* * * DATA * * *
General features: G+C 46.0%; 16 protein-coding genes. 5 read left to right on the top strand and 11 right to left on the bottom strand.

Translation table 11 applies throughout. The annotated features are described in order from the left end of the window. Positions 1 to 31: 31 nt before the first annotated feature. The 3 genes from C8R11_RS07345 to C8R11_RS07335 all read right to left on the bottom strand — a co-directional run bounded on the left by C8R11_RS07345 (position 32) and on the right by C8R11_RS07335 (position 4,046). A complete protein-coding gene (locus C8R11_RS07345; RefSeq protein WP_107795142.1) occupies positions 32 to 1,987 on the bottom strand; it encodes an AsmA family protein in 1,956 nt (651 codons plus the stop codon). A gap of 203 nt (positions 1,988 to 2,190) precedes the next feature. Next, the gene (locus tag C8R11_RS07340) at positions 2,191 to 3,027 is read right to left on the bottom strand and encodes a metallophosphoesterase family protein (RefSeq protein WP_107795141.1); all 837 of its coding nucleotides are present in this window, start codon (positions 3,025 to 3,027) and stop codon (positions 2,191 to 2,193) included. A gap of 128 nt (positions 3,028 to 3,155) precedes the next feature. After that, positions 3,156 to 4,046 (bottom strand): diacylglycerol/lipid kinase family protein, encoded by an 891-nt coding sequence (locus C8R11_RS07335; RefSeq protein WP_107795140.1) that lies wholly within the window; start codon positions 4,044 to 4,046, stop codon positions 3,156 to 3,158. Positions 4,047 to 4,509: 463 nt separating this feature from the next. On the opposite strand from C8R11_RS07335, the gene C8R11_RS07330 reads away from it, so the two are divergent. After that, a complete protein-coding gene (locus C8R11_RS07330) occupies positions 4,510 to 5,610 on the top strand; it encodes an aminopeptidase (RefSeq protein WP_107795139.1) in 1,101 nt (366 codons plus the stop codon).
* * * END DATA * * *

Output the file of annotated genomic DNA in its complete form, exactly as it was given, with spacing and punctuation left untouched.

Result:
General features: G+C 46.0%; 16 protein-coding genes. 5 read left to right on the top strand and 11 right to left on the bottom strand.

Translation table 11 applies throughout. The annotated features are described in order from the left end of the window. Positions 1 to 31: 31 nt before the first annotated feature. The 3 genes from C8R11_RS07345 to C8R11_RS07335 all read right to left on the bottom strand — a co-directional run bounded on the left by C8R11_RS07345 (position 32) and on the right by C8R11_RS07335 (position 4,046). A complete protein-coding gene (locus C8R11_RS07345; RefSeq protein WP_107795142.1) occupies positions 32 to 1,987 on the bottom strand; it encodes an AsmA family protein in 1,956 nt (651 codons plus the stop codon). A gap of 203 nt (positions 1,988 to 2,190) precedes the next feature. Next, the gene (locus tag C8R11_RS07340) at positions 2,191 to 3,027 is read right to left on the bottom strand and encodes a metallophosphoesterase family protein (RefSeq protein WP_107795141.1); all 837 of its coding nucleotides are present in this window, start codon (positions 3,025 to 3,027) and stop codon (positions 2,191 to 2,193) included. A gap of 128 nt (positions 3,028 to 3,155) precedes the next feature. After that, positions 3,156 to 4,046 (bottom strand): diacylglycerol/lipid kinase family protein, encoded by an 891-nt coding sequence (locus C8R11_RS07335; RefSeq protein WP_107795140.1) that lies wholly within the window; start codon positions 4,044 to 4,046, stop codon positions 3,156 to 3,158. Positions 4,047 to 4,509: 463 nt separating this feature from the next. On the opposite strand from C8R11_RS07335, the gene C8R11_RS07330 reads away from it, so the two are divergent. After that, a complete protein-coding gene (locus C8R11_RS07330) occupies positions 4,510 to 5,610 on the top strand; it encodes an aminopeptidase (RefSeq protein WP_107795139.1) in 1,101 nt (366 codons plus the stop codon).